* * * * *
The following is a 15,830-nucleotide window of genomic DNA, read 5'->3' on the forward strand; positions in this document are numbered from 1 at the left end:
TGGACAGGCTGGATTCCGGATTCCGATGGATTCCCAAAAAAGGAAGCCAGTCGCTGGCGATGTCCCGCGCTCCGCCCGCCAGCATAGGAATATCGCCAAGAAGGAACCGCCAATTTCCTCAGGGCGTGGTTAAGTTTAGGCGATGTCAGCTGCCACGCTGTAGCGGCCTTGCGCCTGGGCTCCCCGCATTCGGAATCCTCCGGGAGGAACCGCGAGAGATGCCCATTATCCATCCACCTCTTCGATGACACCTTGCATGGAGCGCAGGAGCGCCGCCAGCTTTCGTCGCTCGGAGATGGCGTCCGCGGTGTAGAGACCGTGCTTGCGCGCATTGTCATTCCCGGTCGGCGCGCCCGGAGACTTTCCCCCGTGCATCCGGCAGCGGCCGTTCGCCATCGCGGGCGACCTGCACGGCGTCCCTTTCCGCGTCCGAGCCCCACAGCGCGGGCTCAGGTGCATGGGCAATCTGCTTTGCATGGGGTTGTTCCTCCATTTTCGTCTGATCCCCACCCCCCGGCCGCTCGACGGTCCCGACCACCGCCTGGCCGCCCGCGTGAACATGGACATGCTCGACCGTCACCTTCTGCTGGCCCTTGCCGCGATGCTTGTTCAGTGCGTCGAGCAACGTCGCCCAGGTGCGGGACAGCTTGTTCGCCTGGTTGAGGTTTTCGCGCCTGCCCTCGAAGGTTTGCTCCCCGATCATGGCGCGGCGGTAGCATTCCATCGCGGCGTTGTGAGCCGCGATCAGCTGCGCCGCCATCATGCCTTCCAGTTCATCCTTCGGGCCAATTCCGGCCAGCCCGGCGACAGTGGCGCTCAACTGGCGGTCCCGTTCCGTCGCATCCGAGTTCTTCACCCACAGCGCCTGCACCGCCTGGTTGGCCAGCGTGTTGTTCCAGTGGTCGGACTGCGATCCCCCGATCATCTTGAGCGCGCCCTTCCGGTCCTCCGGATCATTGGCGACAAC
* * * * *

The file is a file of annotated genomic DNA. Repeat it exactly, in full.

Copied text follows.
The following is a 15,830-nucleotide window of genomic DNA, read 5'->3' on the forward strand; positions in this document are numbered from 1 at the left end:
TGGACAGGCTGGATTCCGGATTCCGATGGATTCCCAAAAAAGGAAGCCAGTCGCTGGCGATGTCCCGCGCTCCGCCCGCCAGCATAGGAATATCGCCAAGAAGGAACCGCCAATTTCCTCAGGGCGTGGTTAAGTTTAGGCGATGTCAGCTGCCACGCTGTAGCGGCCTTGCGCCTGGGCTCCCCGCATTCGGAATCCTCCGGGAGGAACCGCGAGAGATGCCCATTATCCATCCACCTCTTCGATGACACCTTGCATGGAGCGCAGGAGCGCCGCCAGCTTTCGTCGCTCGGAGATGGCGTCCGCGGTGTAGAGACCGTGCTTGCGCGCATTGTCATTCCCGGTCGGCGCGCCCGGAGACTTTCCCCCGTGCATCCGGCAGCGGCCGTTCGCCATCGCGGGCGACCTGCACGGCGTCCCTTTCCGCGTCCGAGCCCCACAGCGCGGGCTCAGGTGCATGGGCAATCTGCTTTGCATGGGGTTGTTCCTCCATTTTCGTCTGATCCCCACCCCCCGGCCGCTCGACGGTCCCGACCACCGCCTGGCCGCCCGCGTGAACATGGACATGCTCGACCGTCACCTTCTGCTGGCCCTTGCCGCGATGCTTGTTCAGTGCGTCGAGCAACGTCGCCCAGGTGCGGGACAGCTTGTTCGCCTGGTTGAGGTTTTCGCGCCTGCCCTCGAAGGTTTGCTCCCCGATCATGGCGCGGCGGTAGCATTCCATCGCGGCGTTGTGAGCCGCGATCAGCTGCGCCGCCATCATGCCTTCCAGTTCATCCTTCGGGCCAATTCCGGCCAGCCCGGCGACAGTGGCGCTCAACTGGCGGTCCCGTTCCGTCGCATCCGAGTTCTTCACCCACAGCGCCTGCACCGCCTGGTTGGCCAGCGTGTTGTTCCAGTGGTCGGACTGCGATCCCCCGATCATCTTGAGCGCGCCCTTCCGGTCCTCCGGATCATTGGCGACAAC